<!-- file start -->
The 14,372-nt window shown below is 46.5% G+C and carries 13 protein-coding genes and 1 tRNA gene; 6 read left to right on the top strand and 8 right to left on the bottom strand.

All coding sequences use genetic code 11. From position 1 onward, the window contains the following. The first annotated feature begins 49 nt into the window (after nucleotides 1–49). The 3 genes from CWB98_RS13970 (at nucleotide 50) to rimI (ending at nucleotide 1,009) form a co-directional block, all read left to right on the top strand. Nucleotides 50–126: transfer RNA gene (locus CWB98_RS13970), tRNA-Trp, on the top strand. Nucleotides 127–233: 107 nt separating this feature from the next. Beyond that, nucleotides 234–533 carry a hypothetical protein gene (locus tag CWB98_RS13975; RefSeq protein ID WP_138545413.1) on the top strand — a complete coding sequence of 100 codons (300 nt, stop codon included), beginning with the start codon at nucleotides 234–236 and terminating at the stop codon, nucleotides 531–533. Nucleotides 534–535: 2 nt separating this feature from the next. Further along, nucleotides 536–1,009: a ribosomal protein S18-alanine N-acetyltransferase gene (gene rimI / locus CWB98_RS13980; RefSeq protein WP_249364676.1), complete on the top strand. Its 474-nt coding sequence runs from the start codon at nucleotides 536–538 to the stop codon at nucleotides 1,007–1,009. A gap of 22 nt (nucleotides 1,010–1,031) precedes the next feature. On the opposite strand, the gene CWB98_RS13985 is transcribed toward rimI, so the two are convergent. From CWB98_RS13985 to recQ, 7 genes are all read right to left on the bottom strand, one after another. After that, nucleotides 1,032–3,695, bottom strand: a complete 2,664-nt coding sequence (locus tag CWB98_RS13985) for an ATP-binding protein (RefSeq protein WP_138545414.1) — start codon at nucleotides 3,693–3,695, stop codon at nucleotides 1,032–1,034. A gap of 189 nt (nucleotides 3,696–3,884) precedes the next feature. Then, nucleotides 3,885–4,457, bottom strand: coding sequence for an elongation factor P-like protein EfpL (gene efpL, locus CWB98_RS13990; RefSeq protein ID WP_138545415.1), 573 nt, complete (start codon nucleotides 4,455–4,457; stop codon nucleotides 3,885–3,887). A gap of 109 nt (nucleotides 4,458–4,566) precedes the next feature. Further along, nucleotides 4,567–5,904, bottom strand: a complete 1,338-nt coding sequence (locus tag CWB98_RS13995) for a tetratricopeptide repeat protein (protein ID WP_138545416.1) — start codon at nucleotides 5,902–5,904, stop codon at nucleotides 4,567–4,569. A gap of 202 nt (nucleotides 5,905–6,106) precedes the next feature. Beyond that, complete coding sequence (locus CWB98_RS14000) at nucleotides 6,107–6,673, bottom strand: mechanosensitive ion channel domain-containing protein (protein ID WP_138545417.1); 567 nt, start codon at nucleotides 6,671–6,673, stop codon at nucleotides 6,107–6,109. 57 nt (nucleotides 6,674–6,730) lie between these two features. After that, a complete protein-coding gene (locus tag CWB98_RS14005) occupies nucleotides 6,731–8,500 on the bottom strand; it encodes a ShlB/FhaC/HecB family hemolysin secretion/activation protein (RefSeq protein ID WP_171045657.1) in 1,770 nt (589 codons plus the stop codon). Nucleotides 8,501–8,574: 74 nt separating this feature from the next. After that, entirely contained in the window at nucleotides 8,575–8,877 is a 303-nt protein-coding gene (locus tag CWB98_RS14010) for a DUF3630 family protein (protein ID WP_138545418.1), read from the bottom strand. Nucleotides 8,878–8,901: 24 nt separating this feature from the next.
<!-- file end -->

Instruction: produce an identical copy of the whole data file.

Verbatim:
The 14,372-nt window shown below is 46.5% G+C and carries 13 protein-coding genes and 1 tRNA gene; 6 read left to right on the top strand and 8 right to left on the bottom strand.

All coding sequences use genetic code 11. From position 1 onward, the window contains the following. The first annotated feature begins 49 nt into the window (after nucleotides 1–49). The 3 genes from CWB98_RS13970 (at nucleotide 50) to rimI (ending at nucleotide 1,009) form a co-directional block, all read left to right on the top strand. Nucleotides 50–126: transfer RNA gene (locus CWB98_RS13970), tRNA-Trp, on the top strand. Nucleotides 127–233: 107 nt separating this feature from the next. Beyond that, nucleotides 234–533 carry a hypothetical protein gene (locus tag CWB98_RS13975; RefSeq protein ID WP_138545413.1) on the top strand — a complete coding sequence of 100 codons (300 nt, stop codon included), beginning with the start codon at nucleotides 234–236 and terminating at the stop codon, nucleotides 531–533. Nucleotides 534–535: 2 nt separating this feature from the next. Further along, nucleotides 536–1,009: a ribosomal protein S18-alanine N-acetyltransferase gene (gene rimI / locus CWB98_RS13980; RefSeq protein WP_249364676.1), complete on the top strand. Its 474-nt coding sequence runs from the start codon at nucleotides 536–538 to the stop codon at nucleotides 1,007–1,009. A gap of 22 nt (nucleotides 1,010–1,031) precedes the next feature. On the opposite strand, the gene CWB98_RS13985 is transcribed toward rimI, so the two are convergent. From CWB98_RS13985 to recQ, 7 genes are all read right to left on the bottom strand, one after another. After that, nucleotides 1,032–3,695, bottom strand: a complete 2,664-nt coding sequence (locus tag CWB98_RS13985) for an ATP-binding protein (RefSeq protein WP_138545414.1) — start codon at nucleotides 3,693–3,695, stop codon at nucleotides 1,032–1,034. A gap of 189 nt (nucleotides 3,696–3,884) precedes the next feature. Then, nucleotides 3,885–4,457, bottom strand: coding sequence for an elongation factor P-like protein EfpL (gene efpL, locus CWB98_RS13990; RefSeq protein ID WP_138545415.1), 573 nt, complete (start codon nucleotides 4,455–4,457; stop codon nucleotides 3,885–3,887). A gap of 109 nt (nucleotides 4,458–4,566) precedes the next feature. Further along, nucleotides 4,567–5,904, bottom strand: a complete 1,338-nt coding sequence (locus tag CWB98_RS13995) for a tetratricopeptide repeat protein (protein ID WP_138545416.1) — start codon at nucleotides 5,902–5,904, stop codon at nucleotides 4,567–4,569. A gap of 202 nt (nucleotides 5,905–6,106) precedes the next feature. Beyond that, complete coding sequence (locus CWB98_RS14000) at nucleotides 6,107–6,673, bottom strand: mechanosensitive ion channel domain-containing protein (protein ID WP_138545417.1); 567 nt, start codon at nucleotides 6,671–6,673, stop codon at nucleotides 6,107–6,109. 57 nt (nucleotides 6,674–6,730) lie between these two features. After that, a complete protein-coding gene (locus tag CWB98_RS14005) occupies nucleotides 6,731–8,500 on the bottom strand; it encodes a ShlB/FhaC/HecB family hemolysin secretion/activation protein (RefSeq protein ID WP_171045657.1) in 1,770 nt (589 codons plus the stop codon). Nucleotides 8,501–8,574: 74 nt separating this feature from the next. After that, entirely contained in the window at nucleotides 8,575–8,877 is a 303-nt protein-coding gene (locus tag CWB98_RS14010) for a DUF3630 family protein (protein ID WP_138545418.1), read from the bottom strand. Nucleotides 8,878–8,901: 24 nt separating this feature from the next.